Herd Improvement
  • ADF endorses the Herd Improvement Industry Strategy.
  • ADF supports a strong Australian genetics service that produces cows best suited to Australian conditions.
  • Australian dairy farmers should have access to the best available advice, based on robust evidence (including Genetics x Environment – G x E) to assist them to make the best breeding decisions for their herd.
  • Good breeding decisions have the potential to achieve significant benefits in farm productivity, profitability and animal welfare.
  • Good cost/benefit information will help improve support for the domestic service.
  • ADF supports the development of an industry strategy as a pathway to agree an industry view on our objectives for the Australian dairy herd.
  • ADF supports farmer leadership in making the most of the opportunities for genetic improvement to increase farm profitability.
  • The regulatory framework should be streamlined by improving alignment between jurisdictions and departments.
  • Regulation is not the only or most effective way to achieve environmental outcomes; industry-led performance is a powerful way of industries taking responsibility for their actions.
  • Governments should ensure regulation is flexible and transparent, particularly concerning costs to farmers.
  • Complete regulatory impact statements for all regulation prior to implementation.
  • Industry associations should be used to disseminate information and deliver farmer education about regulation and compliance.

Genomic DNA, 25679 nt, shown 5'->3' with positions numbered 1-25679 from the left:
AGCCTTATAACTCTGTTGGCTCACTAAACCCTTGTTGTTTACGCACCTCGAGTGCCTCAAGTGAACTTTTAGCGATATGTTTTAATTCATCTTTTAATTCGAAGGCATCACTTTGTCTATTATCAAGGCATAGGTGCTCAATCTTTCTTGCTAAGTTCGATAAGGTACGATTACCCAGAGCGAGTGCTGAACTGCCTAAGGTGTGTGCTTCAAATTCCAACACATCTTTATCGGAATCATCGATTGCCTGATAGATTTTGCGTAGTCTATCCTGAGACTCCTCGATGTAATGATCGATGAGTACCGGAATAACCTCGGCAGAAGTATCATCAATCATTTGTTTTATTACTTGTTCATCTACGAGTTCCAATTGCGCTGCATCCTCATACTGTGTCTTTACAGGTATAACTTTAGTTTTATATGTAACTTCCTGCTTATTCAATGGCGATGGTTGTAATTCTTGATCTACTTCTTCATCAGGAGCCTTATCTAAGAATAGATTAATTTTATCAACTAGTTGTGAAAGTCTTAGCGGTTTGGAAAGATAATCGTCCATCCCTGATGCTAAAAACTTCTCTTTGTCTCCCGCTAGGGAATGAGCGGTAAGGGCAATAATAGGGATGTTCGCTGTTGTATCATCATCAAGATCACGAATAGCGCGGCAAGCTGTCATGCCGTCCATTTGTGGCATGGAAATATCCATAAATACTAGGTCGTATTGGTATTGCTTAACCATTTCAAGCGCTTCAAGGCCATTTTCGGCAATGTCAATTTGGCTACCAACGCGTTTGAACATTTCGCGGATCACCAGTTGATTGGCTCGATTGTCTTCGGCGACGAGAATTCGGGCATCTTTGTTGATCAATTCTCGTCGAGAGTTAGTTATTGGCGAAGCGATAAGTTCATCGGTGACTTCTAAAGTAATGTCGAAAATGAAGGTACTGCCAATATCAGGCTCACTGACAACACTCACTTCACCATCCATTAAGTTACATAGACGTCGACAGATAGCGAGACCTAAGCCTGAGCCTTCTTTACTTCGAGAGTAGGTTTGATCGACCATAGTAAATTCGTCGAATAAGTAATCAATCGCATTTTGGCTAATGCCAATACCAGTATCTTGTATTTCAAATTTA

• The creators and beneficiaries of risk should pay for government administration. Risk should not be a socialised cost.
  • Resource management, policy development, regulatory enforcement and service provision should be separated institutionally.
Research, development and extension (RD&E)
  • ADF supports the research development corporation (RDC) system to ensure RDCs have the ongoing capability to deliver key programs and respond to new challenges.
  • ADF does not support a separate organisation to manage cross-sectoral work and collaboration.
  • ADF recognises that RDCs are not homogenous, and endorses the role Dairy Australia plays in areas beyond RD&E such as technical policy support.
  • ADF supports the National Primary Industries Research, Development and Extension Framework.
  • The dairy industry should advance RD&E priorities in the areas of advanced technology, biosecurity, soil, water and natural resource management.
  • ADF supports extending the Dairy Futures CRC program.
  • Extension services should be delivered according to who is best placed to achieve outcomes on a case by case basis.
  • ADF supports the provision of more funding to support agricultural education and training.
  • ADF supports increasing the use of industry and vocational education and training sector resources.
  • ADF does not support relocating key government bodies to regional areas where the relocation will impose additional costs (to both industry and government), put essential relationships at risk, result in possible loss of specialist staff, and reduce effectiveness.
  • ADF supports a “hub and spoke” model for delivering RD&E.